Quantcast
Newsletters: Subscribe | Log in

Creating art you can wear

Jennifer Armenta, left, models a mango colored felt hat with attachable floret and matching scarf designed by Cathy Wayne. The chainmaille and bone necklace is by Taylor Metzler. Armenta's daughter, Alex, wears Wayne's Appleblossom felt hat and Erik Metzler's European 4 in 1 Stretchie bracelet and Helm ring.

Victoria Webb
Published: Thursday, May 9, 2013 at 9:01 a.m.
Last Modified: Thursday, May 9, 2013 at 9:01 a.m.

Several professional designers in Petaluma create wearable art that matches the beauty and craftsmanship of some big-name designers. And there are talented artists who construct more casual, one-of-a-kind accessories that are available at Petaluma prices rather than Beverly Hills prices. A small sampling here is sure to impress and delight.

Tina Mills

“I was a total geek growing up,” scarf designer Tina Mills admits, “and I was always into art. When I was 12 years old, I had five fish tanks in my bedroom, and one entire summer, guppies in my bathtub.”

Is it any wonder that fish have inspired four exotic designs for her Chanel-type silk scarves? That inspiration came when she visited Monaco's Jacques Cousteau Oceanographic Museum in 1993.

A graduate of San Francisco's Academy of Art and Sonoma State, where she earned a bachelor's degree in fine arts, Mills hand paints her designs, replicates them on Adobe Illustrator, then emails them to Larioseta, a well-respected silk printer in Como, Italy.

Mills says she could have the scarves printed more cheaply in India or China, but “I wanted the best quality possible, and Italy is known for the finest silk printing.”

Actress Tippi Hedren recently received one of Mills' “Cuttlefish” scarves, and immediately sent a thank you to the friend who gifted it to her, and emailed Mills, saying, “Fabulous scarf, great design and beautiful silk.”

Mills is eager to start her next series of designs, inspired by butterflies and birds.

“I contribute a portion of my business profits to the California Academy of Sciences,” where fish, butterflies and birds flourish, the designer adds.

Mills' scarves are available at Gallery One, 209 Western Ave., and at www.tinamills.com.

Diana Sanabria

Colombia is a leader in the textile and clothing industries in the Americas, and Bogota native Diana Sanabria is a prime example of that fashion leadership. Sanabria's showroom at 5 Petaluma Blvd. South holds a treasure trove of her exquisitely made leather designs.

At the start of our scheduled interview, a trio of out-of-town fashionistas trooped into the shop oohing and ahhing over her collection. For a smart businesswoman, the customer always comes first, so business partner Steve Laska was recruited to conduct the interview for her.

“Diana received a bachelor's degree in textile design from the prestigious Taller Cinco Centro de Diseño in Bogota,” Laska explains. “But it wasn't till 2008 that she discovered that her passion was working in leather.

“We go to trade shows and tanneries in Colombia to choose a wide variety of leathers in different textures and decide on which color to use on which texture. The trick was finding the right manufacturer who does the best quality work, and we did.”

Sanabria emails her renderings to her manufacturer in Bogota (and soon to Cali, Colombia, as well, to keep up with the demand). Only cowhide is used, but with the latest technical advances, the look and texture of exotic leathers, like snakeskin, alligator, and crocodile can be replicated perfectly.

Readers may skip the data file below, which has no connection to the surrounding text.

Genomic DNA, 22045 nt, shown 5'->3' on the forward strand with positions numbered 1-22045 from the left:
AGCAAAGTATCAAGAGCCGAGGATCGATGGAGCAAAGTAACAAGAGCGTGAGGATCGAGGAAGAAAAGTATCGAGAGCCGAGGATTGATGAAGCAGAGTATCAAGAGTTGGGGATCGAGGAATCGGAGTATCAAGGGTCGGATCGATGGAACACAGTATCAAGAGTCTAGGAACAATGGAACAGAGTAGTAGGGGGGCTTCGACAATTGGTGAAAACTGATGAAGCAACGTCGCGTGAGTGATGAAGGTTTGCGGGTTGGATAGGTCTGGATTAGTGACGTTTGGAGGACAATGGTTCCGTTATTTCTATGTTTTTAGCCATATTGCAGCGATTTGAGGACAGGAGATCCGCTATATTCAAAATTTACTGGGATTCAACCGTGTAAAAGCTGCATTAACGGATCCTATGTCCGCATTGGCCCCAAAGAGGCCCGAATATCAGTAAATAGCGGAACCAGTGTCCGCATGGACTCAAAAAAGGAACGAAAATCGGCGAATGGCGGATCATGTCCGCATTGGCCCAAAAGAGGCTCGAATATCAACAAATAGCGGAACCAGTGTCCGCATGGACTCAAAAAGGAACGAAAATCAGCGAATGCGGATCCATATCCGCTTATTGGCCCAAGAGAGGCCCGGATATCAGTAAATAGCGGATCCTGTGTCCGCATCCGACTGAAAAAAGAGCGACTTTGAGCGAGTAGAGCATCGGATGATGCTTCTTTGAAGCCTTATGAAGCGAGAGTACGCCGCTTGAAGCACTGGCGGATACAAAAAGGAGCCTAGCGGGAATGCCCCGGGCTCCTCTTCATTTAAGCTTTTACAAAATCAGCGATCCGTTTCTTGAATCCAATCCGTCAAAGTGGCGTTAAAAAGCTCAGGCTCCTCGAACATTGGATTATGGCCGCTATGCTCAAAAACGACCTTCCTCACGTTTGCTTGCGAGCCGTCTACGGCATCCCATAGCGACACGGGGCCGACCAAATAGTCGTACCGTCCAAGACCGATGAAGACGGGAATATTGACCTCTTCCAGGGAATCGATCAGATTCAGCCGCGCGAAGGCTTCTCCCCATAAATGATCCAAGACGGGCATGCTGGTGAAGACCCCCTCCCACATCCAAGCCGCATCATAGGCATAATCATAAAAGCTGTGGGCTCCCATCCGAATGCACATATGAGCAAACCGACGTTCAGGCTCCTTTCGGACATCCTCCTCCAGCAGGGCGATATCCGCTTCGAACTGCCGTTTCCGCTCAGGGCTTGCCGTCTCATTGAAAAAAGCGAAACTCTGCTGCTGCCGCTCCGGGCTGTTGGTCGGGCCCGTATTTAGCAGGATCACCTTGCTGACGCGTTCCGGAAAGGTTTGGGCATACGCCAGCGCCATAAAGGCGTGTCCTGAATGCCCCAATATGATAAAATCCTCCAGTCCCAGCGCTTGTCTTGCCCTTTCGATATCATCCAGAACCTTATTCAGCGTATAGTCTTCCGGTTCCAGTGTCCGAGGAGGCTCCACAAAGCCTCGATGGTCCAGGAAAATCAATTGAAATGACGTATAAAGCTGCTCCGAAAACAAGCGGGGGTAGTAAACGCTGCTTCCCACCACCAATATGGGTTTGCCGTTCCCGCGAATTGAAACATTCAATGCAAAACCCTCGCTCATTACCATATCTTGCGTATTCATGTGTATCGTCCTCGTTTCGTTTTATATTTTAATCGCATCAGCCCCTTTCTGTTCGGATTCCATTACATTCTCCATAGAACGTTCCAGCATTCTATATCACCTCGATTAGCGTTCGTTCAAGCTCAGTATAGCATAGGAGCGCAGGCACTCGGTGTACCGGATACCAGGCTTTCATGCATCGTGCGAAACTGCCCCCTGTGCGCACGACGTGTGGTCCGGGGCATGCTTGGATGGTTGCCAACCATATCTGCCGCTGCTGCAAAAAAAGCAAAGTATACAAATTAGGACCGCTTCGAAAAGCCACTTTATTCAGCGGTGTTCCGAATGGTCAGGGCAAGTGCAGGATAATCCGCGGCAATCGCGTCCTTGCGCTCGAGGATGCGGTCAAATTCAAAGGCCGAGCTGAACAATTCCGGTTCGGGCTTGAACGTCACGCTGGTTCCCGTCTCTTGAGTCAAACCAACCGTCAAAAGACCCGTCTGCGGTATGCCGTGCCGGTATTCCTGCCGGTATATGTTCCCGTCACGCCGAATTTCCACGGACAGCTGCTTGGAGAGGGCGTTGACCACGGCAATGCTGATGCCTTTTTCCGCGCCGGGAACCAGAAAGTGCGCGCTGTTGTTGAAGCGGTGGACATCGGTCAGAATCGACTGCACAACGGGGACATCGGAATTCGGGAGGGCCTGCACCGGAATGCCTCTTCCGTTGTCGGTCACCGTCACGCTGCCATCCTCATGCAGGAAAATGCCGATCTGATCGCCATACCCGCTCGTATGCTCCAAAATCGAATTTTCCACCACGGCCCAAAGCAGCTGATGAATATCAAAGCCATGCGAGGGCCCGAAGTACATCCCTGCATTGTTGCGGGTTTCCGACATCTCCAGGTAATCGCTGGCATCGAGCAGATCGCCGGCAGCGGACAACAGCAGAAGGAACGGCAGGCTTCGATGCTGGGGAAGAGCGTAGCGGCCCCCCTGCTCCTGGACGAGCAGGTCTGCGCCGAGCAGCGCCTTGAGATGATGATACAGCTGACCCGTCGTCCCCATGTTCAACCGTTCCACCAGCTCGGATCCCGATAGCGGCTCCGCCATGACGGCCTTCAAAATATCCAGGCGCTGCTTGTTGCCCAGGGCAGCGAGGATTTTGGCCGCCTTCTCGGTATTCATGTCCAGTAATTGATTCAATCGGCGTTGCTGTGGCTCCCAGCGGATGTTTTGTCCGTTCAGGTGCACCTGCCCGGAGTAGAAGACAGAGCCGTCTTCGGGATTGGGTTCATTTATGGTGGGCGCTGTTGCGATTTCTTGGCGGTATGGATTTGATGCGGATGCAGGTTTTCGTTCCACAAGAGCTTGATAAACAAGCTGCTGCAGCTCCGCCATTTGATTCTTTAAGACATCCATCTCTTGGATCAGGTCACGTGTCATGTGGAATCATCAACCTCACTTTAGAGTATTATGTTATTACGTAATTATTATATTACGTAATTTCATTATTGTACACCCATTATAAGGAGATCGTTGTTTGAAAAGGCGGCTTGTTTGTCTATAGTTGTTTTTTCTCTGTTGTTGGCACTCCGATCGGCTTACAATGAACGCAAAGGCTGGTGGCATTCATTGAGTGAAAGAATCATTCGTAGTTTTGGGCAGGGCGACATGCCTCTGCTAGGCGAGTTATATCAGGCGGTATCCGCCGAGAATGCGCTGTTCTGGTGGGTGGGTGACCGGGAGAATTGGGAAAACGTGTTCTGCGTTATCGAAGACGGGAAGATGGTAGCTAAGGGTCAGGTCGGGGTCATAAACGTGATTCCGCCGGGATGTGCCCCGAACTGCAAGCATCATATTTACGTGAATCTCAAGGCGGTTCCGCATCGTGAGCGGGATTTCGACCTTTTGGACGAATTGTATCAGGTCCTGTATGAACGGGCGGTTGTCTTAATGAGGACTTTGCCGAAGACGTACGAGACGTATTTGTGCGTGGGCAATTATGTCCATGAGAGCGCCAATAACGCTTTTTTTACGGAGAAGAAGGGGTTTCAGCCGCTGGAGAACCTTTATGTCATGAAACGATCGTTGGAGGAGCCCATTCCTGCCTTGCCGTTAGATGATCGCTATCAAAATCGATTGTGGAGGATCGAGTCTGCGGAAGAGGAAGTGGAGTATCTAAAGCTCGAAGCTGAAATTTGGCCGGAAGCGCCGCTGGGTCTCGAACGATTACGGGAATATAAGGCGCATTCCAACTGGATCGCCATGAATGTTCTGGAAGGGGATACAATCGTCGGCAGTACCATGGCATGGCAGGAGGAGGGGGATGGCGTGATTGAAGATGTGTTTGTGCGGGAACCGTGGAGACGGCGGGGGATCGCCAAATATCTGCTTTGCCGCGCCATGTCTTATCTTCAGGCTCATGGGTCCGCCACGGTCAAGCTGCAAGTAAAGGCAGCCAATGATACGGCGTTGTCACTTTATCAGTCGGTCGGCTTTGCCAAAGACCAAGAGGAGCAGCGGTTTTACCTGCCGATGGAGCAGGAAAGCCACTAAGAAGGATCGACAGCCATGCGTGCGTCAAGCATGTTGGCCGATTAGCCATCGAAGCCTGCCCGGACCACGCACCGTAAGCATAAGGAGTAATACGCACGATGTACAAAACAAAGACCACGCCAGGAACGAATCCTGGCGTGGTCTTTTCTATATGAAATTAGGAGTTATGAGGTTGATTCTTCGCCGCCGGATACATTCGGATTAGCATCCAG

As Sanabira says on her website, www.dianasanabria.com. “Enjoy what you see and what you wear.”

Erik Metzler

Erik Metzler and his wife Taylor comprise Metzler Metalcrafts (www.metzlermetalcraft.com/), and they hand-make jewelry in chainmaille (the industry's preferred spelling) for the metal weave that European knights and Japanese samurai of yesteryear wore into battle.

“It has a very similar feel to crocheting,” says Taylor, “which was my craft and hobby since I was about five. I still crochet but my main love now is chainmaille.”

Their customers range from teens to seniors, both male and female. Says Erik, “Three older gentlemen had me create sports-specific bracelets in green and white, blue and white, and orange and black, for their favorite teams (Jets, Yankees and San Francisco Giants).”

Much of the Metzlers' custom work consists of remounting family heirlooms like watches and favorite do-dads like crystal pendants in distinctive anodized aluminum settings.

“We've done simple $10 brass pocket watch chains, all the way up to a $300 custom necklace for a very special pendent,” says Erik.

Their hip designs are available at Palmgren's Engravables, 348 Petaluma Blvd. North.

Cathy Wayne

“Handcrafted felt hats are big in Europe and they're getting very popular here,” says local hat maker Cathy Wayne, an artisan who clearly enjoys what she does.

“Felt is the oldest human-made textile and my work utilizes ancient felt-making techniques,” she explains. “The only materials involved are wool roving (soft fiber before its conversion into yarn), water, and soap plus agitation. It takes from 7 to 12 hours to make one hat. The result is colorful, environmentally friendly, water-repellant, and fire-resistant wearable art. People tell me that they have never seen anything like my hats. They're pretty magical.”

Check out her website at www.cathywayne.com or call 763-2554 for information.

(Contact Bob Canning at argus@arguscourier.com)

All rights reserved. This copyrighted material may not be re-published without permission. Links are encouraged.

▲ Return to Top